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With combat duties in Indian Army, women soldiers may storm a male citadel
Updated:Jun 6, 2017
 
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As a national institution, the Indian Army, one of the largest in the world, is looked up to for the values that it represents: probity, work ethic and discipline. So the proposal to allow women soldiers to carry out combat duties from Army chief General Bipin Rawat will send out the right signals in a patriarchal and unequal society. But there will be many obstacles in the way of women actually becoming equals in the army’s actual combat operations.
 
In the past, sceptics have questioned recruiting women in close-combat roles saying mixed-sex units may not be able to deliver in a war situation. Other concerns revolved around women being taken as prisoners of war. Those opposed to deploying women in front-line ground combat argued that even the United States army, one of the most egalitarian in the world, doesn’t follow this policy. Neither does the British army. If General Rawat has his way, India will join a select club of nations including Germany, Australia, Canada, the US, Britain, Denmark, Finland, France , Norway, Sweden and Israel that put women in combat roles.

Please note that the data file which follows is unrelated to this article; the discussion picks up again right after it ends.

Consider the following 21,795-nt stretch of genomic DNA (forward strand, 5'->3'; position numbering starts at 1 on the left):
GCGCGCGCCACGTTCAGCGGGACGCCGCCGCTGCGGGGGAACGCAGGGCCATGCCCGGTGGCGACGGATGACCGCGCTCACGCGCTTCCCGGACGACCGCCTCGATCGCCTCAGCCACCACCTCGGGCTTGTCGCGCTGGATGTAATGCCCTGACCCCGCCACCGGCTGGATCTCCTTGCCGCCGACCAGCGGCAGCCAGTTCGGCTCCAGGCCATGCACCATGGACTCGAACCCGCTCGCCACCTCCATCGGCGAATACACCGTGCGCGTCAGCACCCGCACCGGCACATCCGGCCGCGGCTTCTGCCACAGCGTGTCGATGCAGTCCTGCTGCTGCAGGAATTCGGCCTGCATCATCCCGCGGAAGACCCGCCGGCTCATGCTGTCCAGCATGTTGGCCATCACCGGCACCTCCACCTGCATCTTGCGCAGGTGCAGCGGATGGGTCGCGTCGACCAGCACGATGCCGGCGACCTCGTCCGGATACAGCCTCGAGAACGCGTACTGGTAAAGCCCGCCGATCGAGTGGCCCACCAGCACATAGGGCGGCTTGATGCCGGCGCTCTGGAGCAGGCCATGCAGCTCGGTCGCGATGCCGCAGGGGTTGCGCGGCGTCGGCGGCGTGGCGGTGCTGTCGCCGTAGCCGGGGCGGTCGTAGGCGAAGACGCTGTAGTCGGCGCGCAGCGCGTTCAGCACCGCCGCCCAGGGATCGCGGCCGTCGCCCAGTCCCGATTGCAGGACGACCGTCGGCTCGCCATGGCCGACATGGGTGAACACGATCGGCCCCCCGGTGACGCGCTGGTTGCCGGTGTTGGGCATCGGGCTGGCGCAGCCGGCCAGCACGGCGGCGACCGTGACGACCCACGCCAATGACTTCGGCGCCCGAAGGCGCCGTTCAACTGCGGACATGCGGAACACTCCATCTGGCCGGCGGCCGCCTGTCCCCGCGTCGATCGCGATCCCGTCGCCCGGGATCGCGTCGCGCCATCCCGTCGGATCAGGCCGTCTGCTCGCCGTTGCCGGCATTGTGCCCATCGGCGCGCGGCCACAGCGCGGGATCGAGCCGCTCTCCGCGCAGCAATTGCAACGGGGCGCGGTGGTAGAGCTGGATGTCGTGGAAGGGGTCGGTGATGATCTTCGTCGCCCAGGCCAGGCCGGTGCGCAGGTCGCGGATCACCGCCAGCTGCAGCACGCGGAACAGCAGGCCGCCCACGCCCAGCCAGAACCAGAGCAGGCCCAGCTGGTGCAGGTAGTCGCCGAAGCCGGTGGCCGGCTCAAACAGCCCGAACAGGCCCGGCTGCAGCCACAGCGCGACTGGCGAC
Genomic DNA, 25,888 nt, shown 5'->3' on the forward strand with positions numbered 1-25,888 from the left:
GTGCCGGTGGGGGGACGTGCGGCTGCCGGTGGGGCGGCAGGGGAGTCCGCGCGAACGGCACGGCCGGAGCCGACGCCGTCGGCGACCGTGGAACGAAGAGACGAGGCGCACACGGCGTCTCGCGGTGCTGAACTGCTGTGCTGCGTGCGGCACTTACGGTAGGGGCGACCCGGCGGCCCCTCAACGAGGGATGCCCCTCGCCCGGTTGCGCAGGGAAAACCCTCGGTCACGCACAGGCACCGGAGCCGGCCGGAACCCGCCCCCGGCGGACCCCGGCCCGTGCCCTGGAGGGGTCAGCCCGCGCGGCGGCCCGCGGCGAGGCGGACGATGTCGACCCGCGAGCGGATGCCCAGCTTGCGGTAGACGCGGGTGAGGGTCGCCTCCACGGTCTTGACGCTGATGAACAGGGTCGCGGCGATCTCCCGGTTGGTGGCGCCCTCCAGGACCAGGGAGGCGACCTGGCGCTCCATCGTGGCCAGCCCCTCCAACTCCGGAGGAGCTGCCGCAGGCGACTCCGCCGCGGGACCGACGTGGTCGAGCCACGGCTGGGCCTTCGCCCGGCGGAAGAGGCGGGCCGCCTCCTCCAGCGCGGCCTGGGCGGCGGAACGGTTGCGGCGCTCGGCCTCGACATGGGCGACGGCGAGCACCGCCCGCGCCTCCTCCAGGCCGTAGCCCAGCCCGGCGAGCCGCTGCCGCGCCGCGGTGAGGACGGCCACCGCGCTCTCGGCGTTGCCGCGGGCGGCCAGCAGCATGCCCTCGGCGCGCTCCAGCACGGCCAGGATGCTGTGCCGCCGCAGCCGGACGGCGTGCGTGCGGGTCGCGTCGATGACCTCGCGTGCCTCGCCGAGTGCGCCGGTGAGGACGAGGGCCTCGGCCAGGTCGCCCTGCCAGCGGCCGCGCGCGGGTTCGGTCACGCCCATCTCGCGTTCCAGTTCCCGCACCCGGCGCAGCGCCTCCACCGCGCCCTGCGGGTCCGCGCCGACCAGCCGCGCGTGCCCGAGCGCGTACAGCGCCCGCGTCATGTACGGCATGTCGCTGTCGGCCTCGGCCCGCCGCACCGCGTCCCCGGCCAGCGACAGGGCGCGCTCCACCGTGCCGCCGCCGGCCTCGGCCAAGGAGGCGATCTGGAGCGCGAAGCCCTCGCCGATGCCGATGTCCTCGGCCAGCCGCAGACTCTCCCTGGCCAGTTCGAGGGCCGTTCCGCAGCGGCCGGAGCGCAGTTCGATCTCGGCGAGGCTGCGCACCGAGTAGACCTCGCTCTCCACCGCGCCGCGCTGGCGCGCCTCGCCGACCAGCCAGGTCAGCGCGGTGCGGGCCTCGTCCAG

Although India began inducting women for non-medical positions in the armed forces almost 15 years ago, women were restricted to select corps such as education, signals and engineering. Combat roles were strictly off limits, owing to legacy, perception and logistic concerns. The armed forces recruit about 3,300 women officers annually at present. To begin with, the recruitment for combat roles will happen for the post of jawans in the military police.
 
General Bipin Rawat is the first army chief to discuss this possibility. A few months ago, in February, during his address to the joint sitting of the Lok Sabha and the Rajya Sabha, President Pranab Mukherjee, the supreme commander of the armed forces, had announced that the army was considering inducting women in every fighting stream of the armed forces.
 
In October last year, in what was described as a watershed in the 83-year-old history of the Indian Air Force, the government had green-lighted a plan to make women eligible to fly warplanes. Three women have been undergoing training at Hakimpet near Hyderabad to become India’s first female combat pilots.
 
This is a big departure from sexist attitudes that hitherto prevented women from being assigned combat duties such as the reluctance among some officers to be led by women and the Army not giving permanent commissions to women officers. One hopes the Army chief ensures that adequate mechanisms and safeguards are in place to prevent discrimination on the ground.
 
 
 
 
 
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